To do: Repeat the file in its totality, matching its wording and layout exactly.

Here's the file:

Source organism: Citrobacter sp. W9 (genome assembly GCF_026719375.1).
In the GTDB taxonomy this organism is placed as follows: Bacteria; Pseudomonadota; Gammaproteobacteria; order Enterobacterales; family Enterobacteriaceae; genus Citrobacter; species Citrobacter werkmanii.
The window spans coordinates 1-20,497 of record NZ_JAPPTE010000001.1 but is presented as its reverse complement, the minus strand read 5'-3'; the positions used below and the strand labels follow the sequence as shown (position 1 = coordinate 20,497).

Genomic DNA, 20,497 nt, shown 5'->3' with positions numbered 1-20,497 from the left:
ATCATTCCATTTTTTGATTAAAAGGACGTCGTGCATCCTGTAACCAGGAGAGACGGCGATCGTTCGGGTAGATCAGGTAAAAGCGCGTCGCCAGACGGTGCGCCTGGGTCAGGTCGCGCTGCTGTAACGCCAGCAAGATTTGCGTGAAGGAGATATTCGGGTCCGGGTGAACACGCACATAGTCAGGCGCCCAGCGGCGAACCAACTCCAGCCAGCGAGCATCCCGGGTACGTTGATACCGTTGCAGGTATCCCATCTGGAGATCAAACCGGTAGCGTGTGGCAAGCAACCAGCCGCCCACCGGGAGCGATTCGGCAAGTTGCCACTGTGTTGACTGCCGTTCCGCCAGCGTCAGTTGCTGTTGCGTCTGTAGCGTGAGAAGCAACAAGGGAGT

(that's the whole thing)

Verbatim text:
Source organism: Citrobacter sp. W9 (genome assembly GCF_026719375.1).
In the GTDB taxonomy this organism is placed as follows: Bacteria; Pseudomonadota; Gammaproteobacteria; order Enterobacterales; family Enterobacteriaceae; genus Citrobacter; species Citrobacter werkmanii.
The window spans coordinates 1-20,497 of record NZ_JAPPTE010000001.1 but is presented as its reverse complement, the minus strand read 5'-3'; the positions used below and the strand labels follow the sequence as shown (position 1 = coordinate 20,497).

Genomic DNA, 20,497 nt, shown 5'->3' with positions numbered 1-20,497 from the left:
ATCATTCCATTTTTTGATTAAAAGGACGTCGTGCATCCTGTAACCAGGAGAGACGGCGATCGTTCGGGTAGATCAGGTAAAAGCGCGTCGCCAGACGGTGCGCCTGGGTCAGGTCGCGCTGCTGTAACGCCAGCAAGATTTGCGTGAAGGAGATATTCGGGTCCGGGTGAACACGCACATAGTCAGGCGCCCAGCGGCGAACCAACTCCAGCCAGCGAGCATCCCGGGTACGTTGATACCGTTGCAGGTATCCCATCTGGAGATCAAACCGGTAGCGTGTGGCAAGCAACCAGCCGCCCACCGGGAGCGATTCGGCAAGTTGCCACTGTGTTGACTGCCGTTCCGCCAGCGTCAGTTGCTGTTGCGTCTGTAGCGTGAGAAGCAACAAGGGAGT